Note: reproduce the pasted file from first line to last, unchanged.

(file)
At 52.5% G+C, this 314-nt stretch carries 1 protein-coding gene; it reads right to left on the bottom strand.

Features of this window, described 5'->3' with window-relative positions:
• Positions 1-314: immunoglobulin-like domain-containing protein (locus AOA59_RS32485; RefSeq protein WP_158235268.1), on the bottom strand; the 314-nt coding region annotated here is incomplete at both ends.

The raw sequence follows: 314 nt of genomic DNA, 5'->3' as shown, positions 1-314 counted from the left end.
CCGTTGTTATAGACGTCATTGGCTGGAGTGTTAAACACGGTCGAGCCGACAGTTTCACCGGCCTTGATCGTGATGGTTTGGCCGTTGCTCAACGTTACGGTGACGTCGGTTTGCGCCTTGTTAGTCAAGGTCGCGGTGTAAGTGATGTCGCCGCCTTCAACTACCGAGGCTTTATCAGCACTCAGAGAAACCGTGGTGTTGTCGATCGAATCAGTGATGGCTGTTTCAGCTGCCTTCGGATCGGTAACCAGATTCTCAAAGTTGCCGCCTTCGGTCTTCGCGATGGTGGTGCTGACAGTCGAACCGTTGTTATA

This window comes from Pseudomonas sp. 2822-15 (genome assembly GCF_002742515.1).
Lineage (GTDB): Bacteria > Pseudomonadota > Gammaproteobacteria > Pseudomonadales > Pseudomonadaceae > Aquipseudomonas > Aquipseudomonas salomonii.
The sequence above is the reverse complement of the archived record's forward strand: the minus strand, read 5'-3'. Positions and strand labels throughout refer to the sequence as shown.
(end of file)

At 52.5% G+C, this 314-nt stretch carries 1 protein-coding gene; it reads right to left on the bottom strand.

Features of this window, described 5'->3' with window-relative positions:
• Positions 1-314: immunoglobulin-like domain-containing protein (locus AOA59_RS32485; RefSeq protein WP_158235268.1), on the bottom strand; the 314-nt coding region annotated here is incomplete at both ends.

The raw sequence follows: 314 nt of genomic DNA, 5'->3' as shown, positions 1-314 counted from the left end.
CCGTTGTTATAGACGTCATTGGCTGGAGTGTTAAACACGGTCGAGCCGACAGTTTCACCGGCCTTGATCGTGATGGTTTGGCCGTTGCTCAACGTTACGGTGACGTCGGTTTGCGCCTTGTTAGTCAAGGTCGCGGTGTAAGTGATGTCGCCGCCTTCAACTACCGAGGCTTTATCAGCACTCAGAGAAACCGTGGTGTTGTCGATCGAATCAGTGATGGCTGTTTCAGCTGCCTTCGGATCGGTAACCAGATTCTCAAAGTTGCCGCCTTCGGTCTTCGCGATGGTGGTGCTGACAGTCGAACCGTTGTTATA

This window comes from Pseudomonas sp. 2822-15 (genome assembly GCF_002742515.1).
Lineage (GTDB): Bacteria > Pseudomonadota > Gammaproteobacteria > Pseudomonadales > Pseudomonadaceae > Aquipseudomonas > Aquipseudomonas salomonii.
The sequence above is the reverse complement of the archived record's forward strand: the minus strand, read 5'-3'. Positions and strand labels throughout refer to the sequence as shown.